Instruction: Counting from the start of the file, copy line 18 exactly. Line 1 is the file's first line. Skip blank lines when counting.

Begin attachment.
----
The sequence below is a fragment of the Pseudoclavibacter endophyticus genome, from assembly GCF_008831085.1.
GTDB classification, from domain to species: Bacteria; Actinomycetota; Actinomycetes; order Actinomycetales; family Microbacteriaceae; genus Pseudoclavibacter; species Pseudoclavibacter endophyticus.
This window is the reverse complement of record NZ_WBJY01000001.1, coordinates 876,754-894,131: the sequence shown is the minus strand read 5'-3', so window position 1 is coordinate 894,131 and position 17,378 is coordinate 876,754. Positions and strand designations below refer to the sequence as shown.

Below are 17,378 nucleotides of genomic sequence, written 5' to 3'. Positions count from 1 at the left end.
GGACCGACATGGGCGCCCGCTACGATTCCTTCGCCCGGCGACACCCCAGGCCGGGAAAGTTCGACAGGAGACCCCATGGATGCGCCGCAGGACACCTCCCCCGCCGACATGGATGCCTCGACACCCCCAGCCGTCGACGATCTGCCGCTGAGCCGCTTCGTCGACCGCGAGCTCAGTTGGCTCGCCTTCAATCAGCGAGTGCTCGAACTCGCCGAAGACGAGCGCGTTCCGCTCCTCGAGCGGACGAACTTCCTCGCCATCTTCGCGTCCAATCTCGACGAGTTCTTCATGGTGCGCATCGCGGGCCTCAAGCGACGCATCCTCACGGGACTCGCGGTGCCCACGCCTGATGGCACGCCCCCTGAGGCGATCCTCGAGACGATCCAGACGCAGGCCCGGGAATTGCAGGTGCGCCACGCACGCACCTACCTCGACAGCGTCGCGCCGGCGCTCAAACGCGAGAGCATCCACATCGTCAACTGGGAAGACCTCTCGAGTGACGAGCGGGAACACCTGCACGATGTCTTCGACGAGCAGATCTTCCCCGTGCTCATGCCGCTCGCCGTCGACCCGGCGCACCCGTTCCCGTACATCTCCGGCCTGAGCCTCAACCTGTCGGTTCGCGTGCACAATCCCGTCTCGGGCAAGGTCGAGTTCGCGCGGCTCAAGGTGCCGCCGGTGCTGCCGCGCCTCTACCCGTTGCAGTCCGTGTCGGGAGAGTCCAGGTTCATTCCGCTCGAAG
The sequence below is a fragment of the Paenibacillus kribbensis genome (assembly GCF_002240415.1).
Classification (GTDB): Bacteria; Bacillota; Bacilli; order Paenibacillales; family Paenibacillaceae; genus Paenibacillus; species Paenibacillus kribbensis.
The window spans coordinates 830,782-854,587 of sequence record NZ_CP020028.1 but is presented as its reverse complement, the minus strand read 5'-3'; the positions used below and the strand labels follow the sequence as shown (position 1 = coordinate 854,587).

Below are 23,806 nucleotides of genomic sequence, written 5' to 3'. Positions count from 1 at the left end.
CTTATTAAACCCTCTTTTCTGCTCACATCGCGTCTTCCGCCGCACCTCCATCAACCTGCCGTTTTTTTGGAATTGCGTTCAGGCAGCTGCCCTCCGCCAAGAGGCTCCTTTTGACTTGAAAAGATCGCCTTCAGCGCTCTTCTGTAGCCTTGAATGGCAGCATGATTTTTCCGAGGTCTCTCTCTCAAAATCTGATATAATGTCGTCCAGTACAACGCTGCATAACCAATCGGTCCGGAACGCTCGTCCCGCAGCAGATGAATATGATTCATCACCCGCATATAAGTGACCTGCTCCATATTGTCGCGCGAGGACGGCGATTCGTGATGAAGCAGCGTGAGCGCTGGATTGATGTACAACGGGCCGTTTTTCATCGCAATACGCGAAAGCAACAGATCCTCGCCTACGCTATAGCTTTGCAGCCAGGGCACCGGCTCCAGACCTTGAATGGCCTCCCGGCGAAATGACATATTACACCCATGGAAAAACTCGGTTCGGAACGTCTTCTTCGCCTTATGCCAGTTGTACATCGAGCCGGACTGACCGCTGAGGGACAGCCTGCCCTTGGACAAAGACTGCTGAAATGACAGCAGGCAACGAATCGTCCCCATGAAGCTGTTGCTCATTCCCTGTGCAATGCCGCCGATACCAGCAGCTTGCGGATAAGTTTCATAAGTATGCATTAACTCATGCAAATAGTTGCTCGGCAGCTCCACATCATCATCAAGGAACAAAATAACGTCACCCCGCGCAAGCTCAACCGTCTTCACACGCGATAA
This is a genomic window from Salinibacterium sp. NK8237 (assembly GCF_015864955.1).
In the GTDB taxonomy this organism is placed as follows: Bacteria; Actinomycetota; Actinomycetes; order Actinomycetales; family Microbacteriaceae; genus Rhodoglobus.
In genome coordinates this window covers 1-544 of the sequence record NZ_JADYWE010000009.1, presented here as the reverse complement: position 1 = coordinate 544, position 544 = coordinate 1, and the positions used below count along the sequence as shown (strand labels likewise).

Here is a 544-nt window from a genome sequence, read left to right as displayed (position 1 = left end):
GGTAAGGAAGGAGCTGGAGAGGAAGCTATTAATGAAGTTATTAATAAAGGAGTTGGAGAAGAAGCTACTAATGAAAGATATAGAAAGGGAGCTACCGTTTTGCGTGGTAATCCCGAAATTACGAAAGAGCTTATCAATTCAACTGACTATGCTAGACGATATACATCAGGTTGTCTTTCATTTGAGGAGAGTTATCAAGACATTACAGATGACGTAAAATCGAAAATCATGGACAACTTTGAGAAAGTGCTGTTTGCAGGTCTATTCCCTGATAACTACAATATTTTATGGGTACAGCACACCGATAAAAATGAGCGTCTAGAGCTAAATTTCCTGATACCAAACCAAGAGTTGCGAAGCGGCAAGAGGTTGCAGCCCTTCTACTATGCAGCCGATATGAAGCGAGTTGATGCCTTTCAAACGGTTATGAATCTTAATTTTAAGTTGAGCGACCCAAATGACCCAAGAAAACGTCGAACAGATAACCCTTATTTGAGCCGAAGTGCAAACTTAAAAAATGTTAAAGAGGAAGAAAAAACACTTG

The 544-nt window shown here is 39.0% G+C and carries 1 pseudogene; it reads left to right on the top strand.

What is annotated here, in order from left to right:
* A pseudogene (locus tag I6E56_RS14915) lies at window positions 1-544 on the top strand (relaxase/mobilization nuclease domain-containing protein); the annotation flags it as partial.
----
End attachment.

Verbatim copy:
* A pseudogene (locus tag I6E56_RS14915) lies at window positions 1-544 on the top strand (relaxase/mobilization nuclease domain-containing protein); the annotation flags it as partial.